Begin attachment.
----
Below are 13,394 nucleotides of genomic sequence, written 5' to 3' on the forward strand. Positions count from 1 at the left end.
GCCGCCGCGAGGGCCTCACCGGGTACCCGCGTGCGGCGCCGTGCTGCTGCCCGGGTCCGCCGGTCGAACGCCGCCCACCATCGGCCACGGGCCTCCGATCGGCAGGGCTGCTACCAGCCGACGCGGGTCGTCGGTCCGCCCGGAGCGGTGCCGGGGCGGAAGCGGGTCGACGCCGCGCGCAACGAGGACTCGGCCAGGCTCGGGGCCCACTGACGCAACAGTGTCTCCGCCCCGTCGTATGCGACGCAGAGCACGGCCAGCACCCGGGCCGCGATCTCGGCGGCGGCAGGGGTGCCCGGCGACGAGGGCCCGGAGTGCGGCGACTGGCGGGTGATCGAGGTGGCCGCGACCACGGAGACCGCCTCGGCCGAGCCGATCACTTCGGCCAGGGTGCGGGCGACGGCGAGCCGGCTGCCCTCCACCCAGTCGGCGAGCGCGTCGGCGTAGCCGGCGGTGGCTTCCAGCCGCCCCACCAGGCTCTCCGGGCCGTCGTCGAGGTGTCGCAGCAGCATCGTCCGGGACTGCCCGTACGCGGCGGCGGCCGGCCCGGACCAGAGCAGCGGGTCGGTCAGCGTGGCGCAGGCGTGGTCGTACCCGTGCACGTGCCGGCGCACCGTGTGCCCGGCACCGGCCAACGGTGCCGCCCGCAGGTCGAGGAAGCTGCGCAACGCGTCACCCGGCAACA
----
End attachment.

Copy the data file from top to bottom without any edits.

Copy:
Below are 13,394 nucleotides of genomic sequence, written 5' to 3' on the forward strand. Positions count from 1 at the left end.
GCCGCCGCGAGGGCCTCACCGGGTACCCGCGTGCGGCGCCGTGCTGCTGCCCGGGTCCGCCGGTCGAACGCCGCCCACCATCGGCCACGGGCCTCCGATCGGCAGGGCTGCTACCAGCCGACGCGGGTCGTCGGTCCGCCCGGAGCGGTGCCGGGGCGGAAGCGGGTCGACGCCGCGCGCAACGAGGACTCGGCCAGGCTCGGGGCCCACTGACGCAACAGTGTCTCCGCCCCGTCGTATGCGACGCAGAGCACGGCCAGCACCCGGGCCGCGATCTCGGCGGCGGCAGGGGTGCCCGGCGACGAGGGCCCGGAGTGCGGCGACTGGCGGGTGATCGAGGTGGCCGCGACCACGGAGACCGCCTCGGCCGAGCCGATCACTTCGGCCAGGGTGCGGGCGACGGCGAGCCGGCTGCCCTCCACCCAGTCGGCGAGCGCGTCGGCGTAGCCGGCGGTGGCTTCCAGCCGCCCCACCAGGCTCTCCGGGCCGTCGTCGAGGTGTCGCAGCAGCATCGTCCGGGACTGCCCGTACGCGGCGGCGGCCGGCCCGGACCAGAGCAGCGGGTCGGTCAGCGTGGCGCAGGCGTGGTCGTACCCGTGCACGTGCCGGCGCACCGTGTGCCCGGCACCGGCCAACGGTGCCGCCCGCAGGTCGAGGAAGCTGCGCAACGCGTCACCCGGCAACA